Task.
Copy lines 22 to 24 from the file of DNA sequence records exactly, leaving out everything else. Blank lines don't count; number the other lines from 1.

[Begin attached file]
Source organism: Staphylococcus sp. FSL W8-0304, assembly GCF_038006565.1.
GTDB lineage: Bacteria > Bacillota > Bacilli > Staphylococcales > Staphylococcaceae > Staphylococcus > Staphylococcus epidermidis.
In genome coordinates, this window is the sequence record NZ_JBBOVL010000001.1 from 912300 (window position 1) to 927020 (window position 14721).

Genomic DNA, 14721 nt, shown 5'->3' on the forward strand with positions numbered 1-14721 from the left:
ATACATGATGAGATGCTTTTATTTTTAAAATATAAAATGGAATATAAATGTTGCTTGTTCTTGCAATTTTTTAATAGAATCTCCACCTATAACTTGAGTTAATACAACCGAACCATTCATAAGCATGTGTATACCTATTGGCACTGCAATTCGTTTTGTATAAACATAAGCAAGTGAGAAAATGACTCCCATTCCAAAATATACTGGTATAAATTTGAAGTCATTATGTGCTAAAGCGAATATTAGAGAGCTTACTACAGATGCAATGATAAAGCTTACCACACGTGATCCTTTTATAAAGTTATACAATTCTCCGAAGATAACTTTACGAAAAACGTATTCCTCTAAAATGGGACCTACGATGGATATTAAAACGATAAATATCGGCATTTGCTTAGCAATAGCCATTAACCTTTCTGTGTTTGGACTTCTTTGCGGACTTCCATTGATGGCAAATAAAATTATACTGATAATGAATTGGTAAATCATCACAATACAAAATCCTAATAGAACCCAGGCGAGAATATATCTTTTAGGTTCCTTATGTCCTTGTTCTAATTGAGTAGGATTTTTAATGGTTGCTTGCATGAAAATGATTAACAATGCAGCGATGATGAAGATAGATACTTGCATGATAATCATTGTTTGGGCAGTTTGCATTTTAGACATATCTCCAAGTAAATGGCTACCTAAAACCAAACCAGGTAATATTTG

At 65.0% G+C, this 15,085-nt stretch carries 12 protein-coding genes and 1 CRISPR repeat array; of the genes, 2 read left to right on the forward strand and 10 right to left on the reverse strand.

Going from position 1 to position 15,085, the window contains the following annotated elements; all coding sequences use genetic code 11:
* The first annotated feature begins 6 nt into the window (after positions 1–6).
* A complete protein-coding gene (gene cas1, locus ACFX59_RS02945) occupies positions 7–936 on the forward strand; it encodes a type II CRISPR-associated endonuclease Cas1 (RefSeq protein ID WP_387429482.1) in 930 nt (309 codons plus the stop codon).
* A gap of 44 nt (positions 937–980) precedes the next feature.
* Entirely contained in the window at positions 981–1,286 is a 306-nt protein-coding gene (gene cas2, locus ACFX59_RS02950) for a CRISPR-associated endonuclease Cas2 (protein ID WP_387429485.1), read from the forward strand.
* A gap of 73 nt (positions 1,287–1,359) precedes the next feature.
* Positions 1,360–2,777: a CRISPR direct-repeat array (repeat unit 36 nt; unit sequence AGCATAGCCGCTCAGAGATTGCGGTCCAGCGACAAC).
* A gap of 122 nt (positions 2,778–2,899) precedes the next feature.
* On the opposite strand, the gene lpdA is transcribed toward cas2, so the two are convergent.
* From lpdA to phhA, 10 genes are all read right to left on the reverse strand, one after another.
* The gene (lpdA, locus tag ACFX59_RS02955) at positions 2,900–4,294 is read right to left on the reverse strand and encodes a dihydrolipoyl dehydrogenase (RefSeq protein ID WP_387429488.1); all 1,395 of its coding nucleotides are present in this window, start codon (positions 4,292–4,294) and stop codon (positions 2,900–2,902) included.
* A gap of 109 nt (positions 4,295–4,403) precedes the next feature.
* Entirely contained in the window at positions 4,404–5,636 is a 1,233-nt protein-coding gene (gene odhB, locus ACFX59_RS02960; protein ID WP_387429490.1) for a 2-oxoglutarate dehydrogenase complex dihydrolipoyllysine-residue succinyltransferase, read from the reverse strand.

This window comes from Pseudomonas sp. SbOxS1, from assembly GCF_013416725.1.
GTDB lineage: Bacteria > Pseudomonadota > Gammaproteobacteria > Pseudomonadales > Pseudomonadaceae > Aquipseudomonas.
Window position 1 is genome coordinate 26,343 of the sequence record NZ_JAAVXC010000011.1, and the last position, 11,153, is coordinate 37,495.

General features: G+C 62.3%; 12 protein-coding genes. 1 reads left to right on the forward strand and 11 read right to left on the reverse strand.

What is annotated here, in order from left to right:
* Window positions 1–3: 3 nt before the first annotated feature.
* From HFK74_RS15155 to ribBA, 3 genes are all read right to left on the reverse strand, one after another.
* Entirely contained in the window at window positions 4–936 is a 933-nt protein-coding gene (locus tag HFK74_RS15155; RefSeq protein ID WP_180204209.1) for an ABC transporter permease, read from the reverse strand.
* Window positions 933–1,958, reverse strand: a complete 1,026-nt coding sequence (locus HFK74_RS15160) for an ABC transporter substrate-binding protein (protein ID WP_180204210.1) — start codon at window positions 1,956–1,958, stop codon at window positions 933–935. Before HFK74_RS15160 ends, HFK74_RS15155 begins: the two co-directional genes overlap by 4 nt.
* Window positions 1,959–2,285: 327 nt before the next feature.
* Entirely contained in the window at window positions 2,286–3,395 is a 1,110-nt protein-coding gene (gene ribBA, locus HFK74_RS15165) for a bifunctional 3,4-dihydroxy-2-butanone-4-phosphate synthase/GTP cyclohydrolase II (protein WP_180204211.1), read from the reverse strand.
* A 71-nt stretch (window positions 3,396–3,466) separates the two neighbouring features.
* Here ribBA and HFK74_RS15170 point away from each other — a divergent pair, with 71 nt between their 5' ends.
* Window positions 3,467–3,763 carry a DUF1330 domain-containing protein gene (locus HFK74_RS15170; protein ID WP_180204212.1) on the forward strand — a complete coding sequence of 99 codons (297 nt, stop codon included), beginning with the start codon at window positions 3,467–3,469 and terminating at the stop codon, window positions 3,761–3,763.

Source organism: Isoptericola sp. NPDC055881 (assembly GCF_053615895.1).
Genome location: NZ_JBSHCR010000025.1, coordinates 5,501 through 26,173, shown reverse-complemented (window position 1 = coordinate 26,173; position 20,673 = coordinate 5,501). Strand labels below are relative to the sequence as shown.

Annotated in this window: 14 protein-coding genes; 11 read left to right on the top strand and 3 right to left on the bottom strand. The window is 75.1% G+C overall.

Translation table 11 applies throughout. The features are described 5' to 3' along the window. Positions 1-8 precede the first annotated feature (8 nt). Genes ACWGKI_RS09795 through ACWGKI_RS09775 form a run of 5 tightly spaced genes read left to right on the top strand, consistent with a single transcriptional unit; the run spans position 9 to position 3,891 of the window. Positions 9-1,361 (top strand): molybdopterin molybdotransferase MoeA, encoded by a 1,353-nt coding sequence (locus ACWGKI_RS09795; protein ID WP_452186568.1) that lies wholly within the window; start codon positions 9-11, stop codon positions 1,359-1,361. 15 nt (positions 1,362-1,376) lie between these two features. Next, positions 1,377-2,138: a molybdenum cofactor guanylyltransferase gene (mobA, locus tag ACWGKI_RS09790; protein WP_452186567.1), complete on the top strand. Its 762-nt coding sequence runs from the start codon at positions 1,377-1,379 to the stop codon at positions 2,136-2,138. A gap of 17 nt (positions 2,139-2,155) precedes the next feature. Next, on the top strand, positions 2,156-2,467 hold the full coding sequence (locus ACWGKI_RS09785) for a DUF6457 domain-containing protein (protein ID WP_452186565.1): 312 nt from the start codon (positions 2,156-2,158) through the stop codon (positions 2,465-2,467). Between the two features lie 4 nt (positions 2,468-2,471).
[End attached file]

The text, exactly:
Window position 1 is genome coordinate 26,343 of the sequence record NZ_JAAVXC010000011.1, and the last position, 11,153, is coordinate 37,495.

General features: G+C 62.3%; 12 protein-coding genes. 1 reads left to right on the forward strand and 11 read right to left on the reverse strand.

What is annotated here, in order from left to right: